Heartbreaking Endings and Exciting Beginnings

by Liz Jansen

heartbreaking endingsI didn’t expect to start the first days of the year spending the last days with a dear friend.

Deb and I met in fifth grade and became instant best friends. We’ve cherished that closeness our whole lives. We’ve shared graduations, marriages, divorces, jobs, job losses, the births and weddings of her precious daughters, the arrival of her grandchildren, and the deaths of our fathers.

Our life paths took us in different directions but no matter how much time had passed, we’d pick up where we left off without missing a beat. We lived a couple of hours apart but would chat at least weekly, usually while I was on my evening walk.

For the past year, she cared for her husband at home until it was impossible. He was on the wing of the hospital my dad was admitted to and passed away in November, a month after dad.

When Deb’s symptoms appeared, it was easy to attribute them to her physical and emotional exhaustion. We had only a few short days last week to learn about the nature and gravity of her illness and prepare for her passing.

I was honored to spend those days with her, her daughters, sister, and others in her family.

Few are fortunate to have such friendships and I’ll cherish Deb and our memories forever. They’re comforting, but it’s still going to take time to sink in. Her greatest legacy is her two daughters. Loving, confident, and beautiful in all ways, they’ll continue to be a part of my life.

Even in grief and heartbreak, there is light.

As 2017 drew to a close, I knew it was time to begin integrating an Energy Medicine practice into my writing time.

With access to a beautiful healing space at the yoga studio I attend in Orangeville, Ontario, I’m doing that formally onsite, as well as virtually. My approach blends wisdom and experience from a background as a Registered Nurse, Corporate Human Resources Professional, and a million miles of motorcycle travel. The shamanic Energy Medicine practices I’ve trained for beginning in 2013 are the most recent addition to this medicine bag.

Clients contact me because they’re feeling stuck, lonely, going through major life transitions, or feeling unfulfilled. Together, we unravel the stories we tell ourselves, the stories we’ve embraced, and stories that have been passed down for generations—stories we’re often not aware we’re carrying. By recognizing and changing them, clients transform their lives. My personal experience with coming to terms with ancestral stories is the heart of the upcoming Crash Landing.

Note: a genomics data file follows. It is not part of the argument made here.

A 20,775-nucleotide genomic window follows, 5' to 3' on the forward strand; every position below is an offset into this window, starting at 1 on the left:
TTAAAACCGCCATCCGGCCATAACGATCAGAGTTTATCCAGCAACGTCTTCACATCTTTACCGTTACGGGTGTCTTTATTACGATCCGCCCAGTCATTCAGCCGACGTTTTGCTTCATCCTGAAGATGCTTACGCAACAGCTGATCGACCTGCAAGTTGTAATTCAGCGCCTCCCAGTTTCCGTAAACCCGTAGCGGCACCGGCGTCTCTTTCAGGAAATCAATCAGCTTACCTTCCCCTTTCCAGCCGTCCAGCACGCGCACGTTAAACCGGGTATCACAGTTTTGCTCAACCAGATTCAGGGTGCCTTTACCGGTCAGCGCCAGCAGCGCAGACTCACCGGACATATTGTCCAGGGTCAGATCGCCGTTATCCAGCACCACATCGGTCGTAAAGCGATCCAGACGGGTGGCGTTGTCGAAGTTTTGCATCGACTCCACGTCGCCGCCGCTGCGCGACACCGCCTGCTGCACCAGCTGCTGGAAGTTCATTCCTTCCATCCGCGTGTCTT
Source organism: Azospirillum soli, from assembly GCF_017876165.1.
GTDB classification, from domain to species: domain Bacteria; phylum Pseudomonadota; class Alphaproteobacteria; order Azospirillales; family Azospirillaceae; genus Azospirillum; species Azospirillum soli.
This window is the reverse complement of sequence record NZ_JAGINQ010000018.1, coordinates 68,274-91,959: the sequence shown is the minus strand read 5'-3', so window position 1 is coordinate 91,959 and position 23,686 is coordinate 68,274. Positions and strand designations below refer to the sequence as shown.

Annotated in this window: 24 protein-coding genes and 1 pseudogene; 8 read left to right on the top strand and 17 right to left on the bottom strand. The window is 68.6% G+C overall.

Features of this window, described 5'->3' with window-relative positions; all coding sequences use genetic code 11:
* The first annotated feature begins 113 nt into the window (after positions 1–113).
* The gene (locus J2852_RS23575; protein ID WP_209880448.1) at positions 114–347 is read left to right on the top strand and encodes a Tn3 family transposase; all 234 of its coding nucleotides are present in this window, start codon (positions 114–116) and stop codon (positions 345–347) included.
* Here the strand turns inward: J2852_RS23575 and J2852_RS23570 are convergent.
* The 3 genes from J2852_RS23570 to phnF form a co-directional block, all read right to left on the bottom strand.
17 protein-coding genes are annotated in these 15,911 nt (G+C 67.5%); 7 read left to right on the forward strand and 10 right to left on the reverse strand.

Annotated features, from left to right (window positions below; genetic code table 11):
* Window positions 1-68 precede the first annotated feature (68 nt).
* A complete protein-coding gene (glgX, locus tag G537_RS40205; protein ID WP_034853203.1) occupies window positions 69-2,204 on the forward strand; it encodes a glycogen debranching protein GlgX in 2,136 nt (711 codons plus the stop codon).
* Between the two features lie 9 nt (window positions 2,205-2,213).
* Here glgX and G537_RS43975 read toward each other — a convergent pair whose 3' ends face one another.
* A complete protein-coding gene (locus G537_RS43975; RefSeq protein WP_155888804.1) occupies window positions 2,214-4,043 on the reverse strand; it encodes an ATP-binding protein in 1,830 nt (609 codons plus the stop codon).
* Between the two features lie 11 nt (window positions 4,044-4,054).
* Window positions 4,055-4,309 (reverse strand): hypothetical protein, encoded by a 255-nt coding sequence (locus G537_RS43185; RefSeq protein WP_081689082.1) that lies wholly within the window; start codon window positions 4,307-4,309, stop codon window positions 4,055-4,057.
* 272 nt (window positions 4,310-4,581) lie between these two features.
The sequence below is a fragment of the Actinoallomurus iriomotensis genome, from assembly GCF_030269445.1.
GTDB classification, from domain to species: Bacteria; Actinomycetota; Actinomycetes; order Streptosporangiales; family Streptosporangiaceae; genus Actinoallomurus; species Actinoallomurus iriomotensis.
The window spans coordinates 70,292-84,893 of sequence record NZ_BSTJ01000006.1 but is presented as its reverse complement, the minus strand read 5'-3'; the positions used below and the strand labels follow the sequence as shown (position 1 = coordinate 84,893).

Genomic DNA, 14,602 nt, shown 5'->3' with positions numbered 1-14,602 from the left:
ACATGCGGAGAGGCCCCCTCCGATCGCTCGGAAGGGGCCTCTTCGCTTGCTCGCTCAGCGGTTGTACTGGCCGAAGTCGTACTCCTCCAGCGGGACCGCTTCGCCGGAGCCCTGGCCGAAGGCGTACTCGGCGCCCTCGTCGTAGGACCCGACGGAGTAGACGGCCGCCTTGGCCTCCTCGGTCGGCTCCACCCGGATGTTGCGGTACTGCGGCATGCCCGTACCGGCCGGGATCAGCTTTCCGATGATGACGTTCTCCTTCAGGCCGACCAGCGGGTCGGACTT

These practices and techniques assist clients to discover their gifts, create meaning in their lives, and step into their fullest potential. It’s a natural progression of the personal empowerment work I’ve practiced for years.

The world needs all our gifts. By using them, we change the world, not by changing others but by transforming ourselves.

To schedule a complimentary 15-minute phone consultation or book an onsite or virtual appointment, contact me at liz@lizjansen.com.



Author, writer, student and motorcycle aficionado Liz Jansen combines her artistic mediums to create stories that inspire readers to embark on their own journey of self-discovery. No helmet or jacket required.

8 Comments on “Heartbreaking Endings and Exciting Beginnings

  1. So sorry to hear about the loss of your friend as well as your father Liz. Hugs to you.

    • Thanks Karen. Both dad and Deb were big blessings and big losses. Life can catch up with us quickly. Glad you’re out there living it with gusto!!

  2. Liz the death of your lifelong friend is heartbreaking. I am however pleased to learn that you are using your life experiences, work, intuition to help others to see their way to a more positive future.

  3. Oh Liz. I am so sorry to hear about the death of your friend Deb.
    Grief comes at us in so many guises. It’s strange how the death of a friend isn’t always covered in all the literature.
    They always talk about our spouses, parents, children, but a friend’s death is a different kind of familial dying.
    It is a horrible loss. I’m so glad you were there to be part of that ending.
    Sending you big hugs from the West Coast.

    • Thank you. I thought of you Colleen because you went through something similar not so long ago. This was just so fast. I was glad to be there for Deb and the girls too, and now to be with the girls. It’s been a very special time with them. It’s affected me in ways I wouldn’t have imagined. Tomorrow is only a week since she’s been gone. Much appreciate the West Coast hugs.

  4. Oh no Liz, I’m so sorry you lost your father & dear friend Deb. End of the year holidays bring family & friends together. Must’ve been a very painful time for you. Yet your strength & resolve always shine through. Being supportive of those around you is a tremendous blessing. Thank you for all you do & hugs for your heart!